To beat a traffic ticket, you needn't be a close friend of the governor or have attended kindergarten with the chief of police. In fact, it's likely neither of those will help as much as this simple tip: Plead not guilty.
The result of pleading not guilty is always better than just mailing in the fine. If you plead not guilty, the worst that can happen is that you get hit with court costs and waste some time. The judge can't add more points to the violation or require your insurance company to raise your rates even higher.
You'll rarely completely beat a ticket. More often you'll wind up with some sort of probation, such as being required to attend traffic school. Sometimes, you'll be offered a plea bargain such as half the points and half the fine. Regardless, you come out ahead.
Deciding to fight a traffic ticket is a personal decision. Maybe you're truly not guilty. Maybe you feel that most traffic tickets are an unauthorized tax by cash-strapped governments and have nothing to do with traffic safety. Maybe you'd like to exercise your right to be considered innocent until proven guilty.
Here are a few tips, most of which I learned the hard way, on how to fight traffic tickets. In addition, there's a lot of good-and some bad-information out there: Start with the National Motorists Association (www.motorists.org) and Nolo Press (nolopress.com).
Pick the Best Time.
The best time to fight a traffic ticket is when you have a clean driving record. Contesting every ticket is the second-best way to keep your record clean. The system is harsh on multiple offenders. If you've just earned your third ticket this year, get a lawyer.
Start with the Stop.
Assume the blue lights are for you. Signal and pull smoothly to a stop in a location that's safe for the officer. Turn off your engine, engage the hazard flashers, roll down the window and turn on the dome light. Other than placing your wallet on your lap, do not go rooting around for registration and insurance cards or try to hide your radar detector. When the officer approaches, keep your hands in sight. Other than, "Good morning," and, "Hello," don't speak until spoken to. When the officer requests documents, ask permission before moving. "My registration is in the glovebox, may I look in there?" All this is designed to make you look like a good citizen and put the officer at ease.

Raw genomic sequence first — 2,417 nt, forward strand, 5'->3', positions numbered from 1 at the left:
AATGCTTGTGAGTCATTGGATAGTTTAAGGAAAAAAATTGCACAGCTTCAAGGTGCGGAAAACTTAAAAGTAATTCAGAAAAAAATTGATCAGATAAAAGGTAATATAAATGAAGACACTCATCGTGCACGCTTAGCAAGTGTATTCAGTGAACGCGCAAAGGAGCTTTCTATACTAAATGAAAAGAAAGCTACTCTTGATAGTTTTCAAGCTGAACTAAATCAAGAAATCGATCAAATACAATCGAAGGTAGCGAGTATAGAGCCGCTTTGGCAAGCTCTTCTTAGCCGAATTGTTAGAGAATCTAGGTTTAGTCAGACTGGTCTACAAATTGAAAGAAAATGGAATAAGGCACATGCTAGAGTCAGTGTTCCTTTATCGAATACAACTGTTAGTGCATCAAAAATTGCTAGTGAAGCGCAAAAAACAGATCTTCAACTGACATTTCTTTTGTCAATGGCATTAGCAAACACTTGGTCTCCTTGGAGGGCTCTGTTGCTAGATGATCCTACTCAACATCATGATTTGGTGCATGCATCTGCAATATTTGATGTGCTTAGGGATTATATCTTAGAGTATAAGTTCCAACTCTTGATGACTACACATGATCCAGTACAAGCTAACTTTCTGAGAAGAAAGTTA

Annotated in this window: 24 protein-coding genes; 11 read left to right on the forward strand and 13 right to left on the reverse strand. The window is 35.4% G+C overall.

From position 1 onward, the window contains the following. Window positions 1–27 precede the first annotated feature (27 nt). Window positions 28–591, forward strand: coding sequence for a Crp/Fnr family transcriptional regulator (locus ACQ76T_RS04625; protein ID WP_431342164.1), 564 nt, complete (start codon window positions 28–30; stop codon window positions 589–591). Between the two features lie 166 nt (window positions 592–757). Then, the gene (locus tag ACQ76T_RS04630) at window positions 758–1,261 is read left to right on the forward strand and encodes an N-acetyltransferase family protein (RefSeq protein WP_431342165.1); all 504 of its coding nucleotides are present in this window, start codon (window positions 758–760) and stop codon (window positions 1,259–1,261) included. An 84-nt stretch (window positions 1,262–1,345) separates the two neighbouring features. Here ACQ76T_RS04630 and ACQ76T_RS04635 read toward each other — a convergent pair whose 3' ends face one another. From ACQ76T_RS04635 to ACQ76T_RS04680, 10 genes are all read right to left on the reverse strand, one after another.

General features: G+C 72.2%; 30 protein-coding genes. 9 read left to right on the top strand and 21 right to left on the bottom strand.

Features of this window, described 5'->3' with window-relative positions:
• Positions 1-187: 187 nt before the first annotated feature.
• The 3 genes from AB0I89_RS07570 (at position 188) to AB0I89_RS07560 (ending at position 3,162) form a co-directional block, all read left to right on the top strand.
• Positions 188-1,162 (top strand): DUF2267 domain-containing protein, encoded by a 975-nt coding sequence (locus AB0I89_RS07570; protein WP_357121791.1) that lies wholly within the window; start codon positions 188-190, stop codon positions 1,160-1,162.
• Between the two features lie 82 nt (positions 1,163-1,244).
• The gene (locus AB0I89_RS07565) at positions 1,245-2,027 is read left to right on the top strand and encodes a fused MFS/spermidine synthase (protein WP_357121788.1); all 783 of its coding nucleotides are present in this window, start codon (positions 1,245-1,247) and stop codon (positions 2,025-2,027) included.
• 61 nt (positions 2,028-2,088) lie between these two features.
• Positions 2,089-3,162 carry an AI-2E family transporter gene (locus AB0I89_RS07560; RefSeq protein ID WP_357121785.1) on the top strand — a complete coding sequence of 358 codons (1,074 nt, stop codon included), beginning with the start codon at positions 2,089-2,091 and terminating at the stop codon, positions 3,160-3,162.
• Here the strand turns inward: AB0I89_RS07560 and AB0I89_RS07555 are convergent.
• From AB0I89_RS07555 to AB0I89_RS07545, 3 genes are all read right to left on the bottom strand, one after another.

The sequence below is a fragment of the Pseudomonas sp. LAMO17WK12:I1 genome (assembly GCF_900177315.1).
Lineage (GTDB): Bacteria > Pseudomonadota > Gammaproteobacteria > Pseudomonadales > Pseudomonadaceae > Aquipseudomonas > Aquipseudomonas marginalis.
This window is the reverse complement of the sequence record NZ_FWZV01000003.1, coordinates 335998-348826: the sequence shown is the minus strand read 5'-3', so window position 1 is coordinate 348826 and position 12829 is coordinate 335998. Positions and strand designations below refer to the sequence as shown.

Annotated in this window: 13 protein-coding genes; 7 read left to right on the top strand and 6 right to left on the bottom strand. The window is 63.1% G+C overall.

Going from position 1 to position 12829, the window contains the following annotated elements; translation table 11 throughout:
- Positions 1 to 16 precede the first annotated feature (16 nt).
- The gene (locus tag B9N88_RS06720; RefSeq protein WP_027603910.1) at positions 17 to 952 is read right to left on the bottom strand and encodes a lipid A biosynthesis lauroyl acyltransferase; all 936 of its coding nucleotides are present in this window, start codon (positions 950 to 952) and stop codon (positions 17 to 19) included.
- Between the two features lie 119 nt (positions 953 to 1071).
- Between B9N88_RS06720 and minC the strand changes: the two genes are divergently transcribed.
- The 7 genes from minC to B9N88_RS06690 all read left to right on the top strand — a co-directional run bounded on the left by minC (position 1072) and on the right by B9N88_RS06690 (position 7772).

Do Not Admit Guilt.
Next, do not admit guilt to the officer. Many will write on the ticket that you admitted guilt. If the officer asks, "Do you know how fast you were going?" tell him you were focused on traffic or obeying the "Watch for falling rocks" or deer crossing warning signs, or some other polite, truthful but non-committal answer.
Know The Goal.
Your primary goal is to keep your driving record as clean as possible. If you must pay a fine or take traffic school to avoid or reduce the points on your license, do it. Think of it as a "traffic tax."
Delay for Luck.
If you can delay your court date, there's an outside chance that the officer won't be present and the judge will be forced to dismiss the case. If it's a routine offense, such as 64 in a 55, there's a slight chance this tactic may work. If you were going 50 in a school zone, get a lawyer.
Check the jurisdiction's website or phone the court to see if traffic school is routinely offered. If so, take it.
Be on Time.
Courthouses and magistrate's offices are notoriously difficult to find. Know where you're going and give yourself enough time to find a parking place and the correct courtroom.
Dress the Part.
Show the judge respect with your choice of clothing and you'll separate yourself from 98 percent of your fellow scofflaws. You're not going on a date: No $1,000 suits or cleavage.
Stick with the Plan.
The judge will attempt to frighten you away from pleading not guilty. If you lose your nerve and plead "guilty with an explanation" or "nolo contender," you've just wasted your time and the judge's. Have some reasonable explanation why you think you're not guilty that doesn't make either you or the officer look like an idiot or a liar. If the officer is present, it's better to just go ahead and ask the judge if he'll reduce or eliminate points than to say you were looking at the tachometer rather than the speedometer. Know this: The judge has to regularly work with the cop. It's extremely unlikely he'll allow the officer to be made to look stupid.
Take What You're Offered.
If you're offered a pre-trial hearing, go with it. The harried assistant prosecutor will most likely cut the points and fine in half just to get rid of you. Counter by offering to pay the entire fine if the offense is reduced to a non-moving violation. If you're offered traffic school, a reduced charge, or deferred adjudication, which is kind of like probation, take it. Once, I received deferred adjudication from a small-town, out-of-state judge: He removed the violation from my record but required me to pay the full fine and a small bit extra for court costs. It was a good deal for both me and the city.
About Out-of-State Tickets.
Phone the court and see if they offer traffic school or will otherwise reduce the points. If not, tell them you don't have access to a list of local lawyers who handle traffic cases and ask if they would recommend one. They will, of course, say that they can't do that. Then you can ask if they'll open the Yellow Pages and give you a few names. Most likely, they won't touch the phone book but will instead provide you with the names of the best traffic attorneys (or the judge's fishing buddies).
Of course the best way to avoid a traffic ticket is to listen to the Chris Rock's educational video "How Not To Get Your A__ Kicked By The Police." Number 1 is "Obey The Law."